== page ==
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Swiss Metalworkers' and Watchmakers' Union

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The Swiss Metalworkers' and Watchmakers' Union (German: Schweizerischer Metall- und Uhrenarbeiter Verband, SMUV; French: Fédération suisse des travailleurs de la métallurgie et de l'horlogerie) was a trade union representing workers in the metal and watchmaking industries in Switzerland.

The union was founded in 1915, when the Swiss Metalworkers' Union merged with the Federation of Watch Industry Workers, which was in debt, following an unsuccessful strike. It affiliated to the Swiss Trade Union Federation. The union grew rapidly during World War I, membership peaking at 85,000 in 1919, but then falling to just 43,000 in 1925. This was a difficult period for the union, which lost its collective agreements, renounced strikes, and expelled its communist members, but was able to expand unemployment insurance.[1]

Under the long-term leadership of Konrad Ilg, the union began growing again, rapidly after World War II. Membership reached a new peak of 145,000 in 1972, then fell again. In 1992, it absorbed the Swiss Clothing, Leather and Equipment Workers' Union, renaming itself as the Union for Industry, Trade and Services, while retaining the SMUV abbreviation.[1]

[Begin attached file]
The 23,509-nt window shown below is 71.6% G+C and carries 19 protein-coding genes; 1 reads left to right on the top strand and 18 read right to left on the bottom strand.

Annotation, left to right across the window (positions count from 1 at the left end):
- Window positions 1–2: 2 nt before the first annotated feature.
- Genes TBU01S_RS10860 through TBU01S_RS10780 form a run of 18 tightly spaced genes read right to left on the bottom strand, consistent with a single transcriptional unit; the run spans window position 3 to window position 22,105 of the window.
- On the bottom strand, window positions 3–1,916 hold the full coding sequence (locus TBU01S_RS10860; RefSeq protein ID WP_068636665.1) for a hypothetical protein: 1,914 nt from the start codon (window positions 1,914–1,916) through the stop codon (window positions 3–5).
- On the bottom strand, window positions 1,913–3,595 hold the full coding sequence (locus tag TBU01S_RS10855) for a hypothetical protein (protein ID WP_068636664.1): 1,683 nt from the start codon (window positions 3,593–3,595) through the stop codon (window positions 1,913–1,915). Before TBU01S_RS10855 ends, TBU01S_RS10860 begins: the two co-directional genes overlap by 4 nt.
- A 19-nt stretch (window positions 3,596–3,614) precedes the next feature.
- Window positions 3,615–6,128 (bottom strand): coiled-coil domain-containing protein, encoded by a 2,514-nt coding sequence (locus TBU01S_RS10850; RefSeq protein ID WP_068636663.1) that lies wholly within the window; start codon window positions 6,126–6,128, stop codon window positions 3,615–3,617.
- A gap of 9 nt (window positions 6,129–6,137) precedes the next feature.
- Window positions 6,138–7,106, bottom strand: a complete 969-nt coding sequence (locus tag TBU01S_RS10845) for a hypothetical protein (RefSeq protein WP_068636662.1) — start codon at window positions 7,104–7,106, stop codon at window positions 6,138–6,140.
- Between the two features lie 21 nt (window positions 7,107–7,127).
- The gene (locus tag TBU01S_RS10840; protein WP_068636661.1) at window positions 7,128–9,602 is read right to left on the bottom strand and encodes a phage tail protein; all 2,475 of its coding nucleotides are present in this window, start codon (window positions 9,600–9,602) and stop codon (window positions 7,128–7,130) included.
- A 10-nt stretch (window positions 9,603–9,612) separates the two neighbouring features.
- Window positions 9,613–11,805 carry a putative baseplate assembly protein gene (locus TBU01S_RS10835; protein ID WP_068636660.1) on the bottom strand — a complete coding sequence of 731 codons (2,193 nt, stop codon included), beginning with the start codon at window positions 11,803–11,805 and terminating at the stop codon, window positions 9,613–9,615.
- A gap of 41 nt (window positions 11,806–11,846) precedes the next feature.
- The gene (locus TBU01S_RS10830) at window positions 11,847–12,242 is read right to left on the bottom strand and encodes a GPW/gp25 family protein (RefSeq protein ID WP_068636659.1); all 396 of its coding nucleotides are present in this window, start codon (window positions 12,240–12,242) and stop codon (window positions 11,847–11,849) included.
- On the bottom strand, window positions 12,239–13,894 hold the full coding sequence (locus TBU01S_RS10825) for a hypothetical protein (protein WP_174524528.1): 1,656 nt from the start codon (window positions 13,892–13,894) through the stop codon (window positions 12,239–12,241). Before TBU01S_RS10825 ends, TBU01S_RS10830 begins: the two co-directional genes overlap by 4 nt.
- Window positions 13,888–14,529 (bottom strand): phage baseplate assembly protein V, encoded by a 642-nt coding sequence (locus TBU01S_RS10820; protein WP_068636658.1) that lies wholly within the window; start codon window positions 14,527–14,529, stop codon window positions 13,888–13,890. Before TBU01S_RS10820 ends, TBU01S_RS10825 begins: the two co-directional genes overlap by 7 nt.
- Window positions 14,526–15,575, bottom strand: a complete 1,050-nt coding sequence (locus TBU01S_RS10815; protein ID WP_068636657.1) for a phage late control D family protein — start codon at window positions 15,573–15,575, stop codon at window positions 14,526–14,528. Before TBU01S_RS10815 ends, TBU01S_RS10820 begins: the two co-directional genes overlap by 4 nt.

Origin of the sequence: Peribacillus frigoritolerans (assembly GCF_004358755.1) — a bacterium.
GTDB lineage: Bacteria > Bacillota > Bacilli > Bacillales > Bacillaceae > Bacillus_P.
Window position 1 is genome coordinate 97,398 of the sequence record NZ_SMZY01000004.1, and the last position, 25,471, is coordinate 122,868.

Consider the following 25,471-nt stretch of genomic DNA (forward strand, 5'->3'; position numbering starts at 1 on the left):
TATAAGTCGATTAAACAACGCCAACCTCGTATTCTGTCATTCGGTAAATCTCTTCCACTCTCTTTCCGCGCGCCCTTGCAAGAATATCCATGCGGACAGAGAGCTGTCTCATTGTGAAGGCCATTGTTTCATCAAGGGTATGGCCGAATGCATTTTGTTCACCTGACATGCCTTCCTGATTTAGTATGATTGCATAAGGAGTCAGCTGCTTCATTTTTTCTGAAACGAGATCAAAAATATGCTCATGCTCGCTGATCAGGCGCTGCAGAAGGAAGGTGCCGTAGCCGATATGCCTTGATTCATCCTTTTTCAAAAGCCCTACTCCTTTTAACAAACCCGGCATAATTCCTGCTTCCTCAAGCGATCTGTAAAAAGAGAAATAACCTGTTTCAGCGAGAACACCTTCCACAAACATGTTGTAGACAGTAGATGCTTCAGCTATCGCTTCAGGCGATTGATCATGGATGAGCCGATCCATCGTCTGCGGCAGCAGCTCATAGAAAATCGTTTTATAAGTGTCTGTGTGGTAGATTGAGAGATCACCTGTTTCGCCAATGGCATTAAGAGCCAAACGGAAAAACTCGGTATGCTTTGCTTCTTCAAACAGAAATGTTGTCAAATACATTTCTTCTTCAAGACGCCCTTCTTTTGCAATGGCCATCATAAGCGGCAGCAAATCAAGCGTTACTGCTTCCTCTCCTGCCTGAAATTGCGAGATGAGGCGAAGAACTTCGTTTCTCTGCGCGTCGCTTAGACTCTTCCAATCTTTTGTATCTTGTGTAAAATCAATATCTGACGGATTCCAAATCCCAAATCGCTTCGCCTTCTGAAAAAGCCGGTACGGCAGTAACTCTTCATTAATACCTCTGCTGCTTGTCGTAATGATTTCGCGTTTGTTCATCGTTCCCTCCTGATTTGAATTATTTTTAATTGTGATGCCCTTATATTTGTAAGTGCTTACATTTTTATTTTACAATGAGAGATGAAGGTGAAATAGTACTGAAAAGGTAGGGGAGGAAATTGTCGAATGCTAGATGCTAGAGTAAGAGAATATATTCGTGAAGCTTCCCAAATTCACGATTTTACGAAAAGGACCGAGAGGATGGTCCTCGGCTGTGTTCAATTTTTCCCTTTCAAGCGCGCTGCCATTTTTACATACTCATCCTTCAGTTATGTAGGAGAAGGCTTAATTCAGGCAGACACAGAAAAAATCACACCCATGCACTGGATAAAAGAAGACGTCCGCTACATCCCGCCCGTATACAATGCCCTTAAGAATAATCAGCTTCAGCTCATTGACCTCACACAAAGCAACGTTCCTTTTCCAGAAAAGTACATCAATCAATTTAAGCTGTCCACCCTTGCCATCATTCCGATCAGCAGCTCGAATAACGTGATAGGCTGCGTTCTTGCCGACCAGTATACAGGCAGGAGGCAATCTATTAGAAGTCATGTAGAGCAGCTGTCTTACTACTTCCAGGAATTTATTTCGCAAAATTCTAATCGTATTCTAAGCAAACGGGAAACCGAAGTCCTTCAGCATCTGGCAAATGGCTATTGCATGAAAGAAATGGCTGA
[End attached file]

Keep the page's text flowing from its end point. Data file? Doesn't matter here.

By 1998, the union had 95,315 members, of whom 91% worked in the metal industry, and the remainder across a variety of sectors.[2] In 2004, it merged with the Union of Commerce, Transport and Food and the Union of Construction and Industry, to form Unia.[1]


1915: Oskar Schneeberger
1917: Konrad Ilg
1954: Arthur Steiner
1958: Ernst Wüthrich
1972: Hans Mischler
1976: Gilbert Tschumi
1980: Fritz Reimann
1988: Agostino Tarabusi
1992: Christiane Brunner
2000: Renzo Ambrosetti


  1. ^ a b c "Gewerkschaft Industrie, Gewerbe, Dienstleistungen (Smuv)". Historisches Lexikon der Schweiz. Retrieved 9 December 2020.
  2. ^ Ebbinghaus, Bernhard; Visser, Jelle (2000). Trade Unions in Western Europe Since 1945. Basingstoke: Palgrave Macmillan. p. 676–678. ISBN 0333771125.